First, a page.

captive killer whale

Reminder that a wild Orca called Granny died this week (well most likely she’s missing presumed dead) at the grand old age of 105. Tilikum died at 35. Captivity kills.


Tuar and Kyuquot performing a double bow during the Killer Whales: Up Close show at SeaWorld Texas on 3/17/17. (Tuar front, Ky back)

Kyuquot is easily identifiable by his immense size in comparison to his younger tankmate, Tuar. Kyuquot is a 25-year-old bull orca and nearly the largest killer whale in SeaWorld’s collection at more than twenty-two feet long and weighing over four tons.

Pictures by wild-orca


Nord is like frecking huge already. How he gonna fit on that slide-out fully grown?!


Tuar (and a peek of Kyuquot) during the 11:00 Killer Whales: Up Close performance on 3/17/17. 

Tuar is easily identifiable by the small “hook” at the top of his saddle patch as well as the jagged outline of the white marking on his flank. He is a 17-year-old bull orca living at SeaWorld San Antonio, a.k.a. SeaWorld Texas. 

Pictures by wild-orca


“One of the issues that orca face is that they are such remarkable animals, and because of that people want to see them up close and personal…so there are other people who want to make a profit from that. They capture the orca from the wild, and they rip them out of their families and they dump them into these concrete tanks and make them perform tricks. People pay to go and see that, they’re brainwashed into thinking that this is a really good thing to see and a good thing to do, it’s “family entertainment”, and they  just don’t seem to realize how much these animals suffer.” - Dr. Ingrid N. Visser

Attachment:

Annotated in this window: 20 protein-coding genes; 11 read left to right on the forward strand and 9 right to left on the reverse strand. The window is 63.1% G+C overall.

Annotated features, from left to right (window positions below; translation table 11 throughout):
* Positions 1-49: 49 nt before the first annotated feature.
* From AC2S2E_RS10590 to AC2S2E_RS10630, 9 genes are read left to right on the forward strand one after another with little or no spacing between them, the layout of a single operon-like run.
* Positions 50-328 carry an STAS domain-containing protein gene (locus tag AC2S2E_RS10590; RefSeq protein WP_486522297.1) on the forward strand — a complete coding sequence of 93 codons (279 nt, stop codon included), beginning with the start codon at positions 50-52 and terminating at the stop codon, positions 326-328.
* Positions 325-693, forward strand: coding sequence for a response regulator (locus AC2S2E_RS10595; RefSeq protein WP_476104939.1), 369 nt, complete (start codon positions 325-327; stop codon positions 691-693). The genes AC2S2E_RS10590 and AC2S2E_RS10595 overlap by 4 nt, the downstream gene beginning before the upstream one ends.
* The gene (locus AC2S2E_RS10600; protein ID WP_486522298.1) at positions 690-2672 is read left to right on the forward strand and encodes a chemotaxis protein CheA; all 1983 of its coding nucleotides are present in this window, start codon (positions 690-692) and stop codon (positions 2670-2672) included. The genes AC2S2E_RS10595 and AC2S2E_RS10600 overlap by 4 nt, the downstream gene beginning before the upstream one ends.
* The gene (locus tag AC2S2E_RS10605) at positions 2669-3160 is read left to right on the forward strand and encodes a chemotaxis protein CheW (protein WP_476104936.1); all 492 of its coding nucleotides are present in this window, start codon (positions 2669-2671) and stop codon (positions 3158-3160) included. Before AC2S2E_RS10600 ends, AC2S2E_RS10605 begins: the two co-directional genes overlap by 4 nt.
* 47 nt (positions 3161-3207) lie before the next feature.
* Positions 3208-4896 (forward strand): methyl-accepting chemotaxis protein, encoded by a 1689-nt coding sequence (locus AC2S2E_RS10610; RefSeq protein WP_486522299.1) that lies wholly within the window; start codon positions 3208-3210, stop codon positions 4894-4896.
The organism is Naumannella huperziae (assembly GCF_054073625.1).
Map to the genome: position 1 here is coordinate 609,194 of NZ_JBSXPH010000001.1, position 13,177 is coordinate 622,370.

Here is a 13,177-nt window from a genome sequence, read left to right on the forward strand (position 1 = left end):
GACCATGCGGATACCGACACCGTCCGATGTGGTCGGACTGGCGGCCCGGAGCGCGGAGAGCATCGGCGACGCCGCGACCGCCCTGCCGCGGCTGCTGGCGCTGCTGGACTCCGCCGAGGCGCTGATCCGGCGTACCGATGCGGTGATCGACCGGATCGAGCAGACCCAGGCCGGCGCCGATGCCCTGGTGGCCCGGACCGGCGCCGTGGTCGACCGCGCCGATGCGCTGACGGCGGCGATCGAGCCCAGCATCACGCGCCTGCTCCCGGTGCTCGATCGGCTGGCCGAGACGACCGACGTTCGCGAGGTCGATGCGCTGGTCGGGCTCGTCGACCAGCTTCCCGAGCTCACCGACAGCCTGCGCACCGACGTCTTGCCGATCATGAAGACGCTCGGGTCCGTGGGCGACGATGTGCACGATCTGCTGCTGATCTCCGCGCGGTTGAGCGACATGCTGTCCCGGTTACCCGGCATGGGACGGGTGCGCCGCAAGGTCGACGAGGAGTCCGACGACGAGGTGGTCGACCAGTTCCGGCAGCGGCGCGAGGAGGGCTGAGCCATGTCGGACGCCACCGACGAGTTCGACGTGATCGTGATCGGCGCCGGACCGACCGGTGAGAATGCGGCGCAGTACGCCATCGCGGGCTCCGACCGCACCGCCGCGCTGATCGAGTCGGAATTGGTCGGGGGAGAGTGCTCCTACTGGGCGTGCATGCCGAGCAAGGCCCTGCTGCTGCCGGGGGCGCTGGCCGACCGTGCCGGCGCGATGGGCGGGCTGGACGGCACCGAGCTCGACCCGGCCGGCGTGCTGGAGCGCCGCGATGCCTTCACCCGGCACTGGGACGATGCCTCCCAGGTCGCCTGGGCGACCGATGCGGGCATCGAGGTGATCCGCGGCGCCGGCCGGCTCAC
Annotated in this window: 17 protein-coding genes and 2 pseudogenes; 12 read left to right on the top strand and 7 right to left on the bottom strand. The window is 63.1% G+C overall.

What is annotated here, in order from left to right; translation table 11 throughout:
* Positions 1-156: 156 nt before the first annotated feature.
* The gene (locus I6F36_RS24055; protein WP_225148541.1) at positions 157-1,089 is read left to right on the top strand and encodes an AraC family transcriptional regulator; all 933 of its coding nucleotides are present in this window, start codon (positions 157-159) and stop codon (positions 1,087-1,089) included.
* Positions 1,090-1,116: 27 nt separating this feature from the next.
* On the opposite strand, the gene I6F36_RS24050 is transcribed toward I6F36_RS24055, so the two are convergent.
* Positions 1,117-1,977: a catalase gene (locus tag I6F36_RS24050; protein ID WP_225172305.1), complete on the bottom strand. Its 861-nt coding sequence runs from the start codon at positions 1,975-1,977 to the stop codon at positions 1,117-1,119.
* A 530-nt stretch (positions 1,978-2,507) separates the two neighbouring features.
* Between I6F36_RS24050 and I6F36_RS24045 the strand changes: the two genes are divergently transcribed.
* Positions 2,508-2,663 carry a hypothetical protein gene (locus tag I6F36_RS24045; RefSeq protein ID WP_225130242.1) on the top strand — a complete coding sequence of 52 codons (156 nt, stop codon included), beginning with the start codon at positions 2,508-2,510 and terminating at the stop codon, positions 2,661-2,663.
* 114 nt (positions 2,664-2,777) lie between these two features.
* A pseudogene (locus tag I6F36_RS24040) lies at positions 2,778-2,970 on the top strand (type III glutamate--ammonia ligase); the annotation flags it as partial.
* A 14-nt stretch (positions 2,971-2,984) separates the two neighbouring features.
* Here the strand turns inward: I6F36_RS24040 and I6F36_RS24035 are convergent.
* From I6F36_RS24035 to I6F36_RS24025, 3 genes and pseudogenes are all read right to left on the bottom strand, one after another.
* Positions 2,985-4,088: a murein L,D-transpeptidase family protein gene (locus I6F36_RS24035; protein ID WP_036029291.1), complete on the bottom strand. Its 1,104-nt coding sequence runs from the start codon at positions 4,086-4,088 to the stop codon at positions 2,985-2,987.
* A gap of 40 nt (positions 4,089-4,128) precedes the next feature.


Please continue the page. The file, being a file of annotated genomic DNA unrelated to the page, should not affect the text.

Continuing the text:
Tilikum: SeaWorld killer whale from Blackfish documentary dies

“The orca, which suffered a bacterial lung infection, had been kept for 25 years by SeaWorld, an American theme park company. ”

Tilikum’s tragic life story, as featured in the documentary Blackfish, inspired millions to change their attitudes regarding the ethics and dangers of keeping marine mammals in captivity. His legacy continues to change business models at public aquariums and marine parks, and personal mindsets alike.

It’s a shame he went out like this; a once gentle and regal animal driven to violent psychosis in his abuse, and wasting away from chronic illness and sustained isolation from other whales and trainers.

Rest easy, big guy. I’m still fighting for you.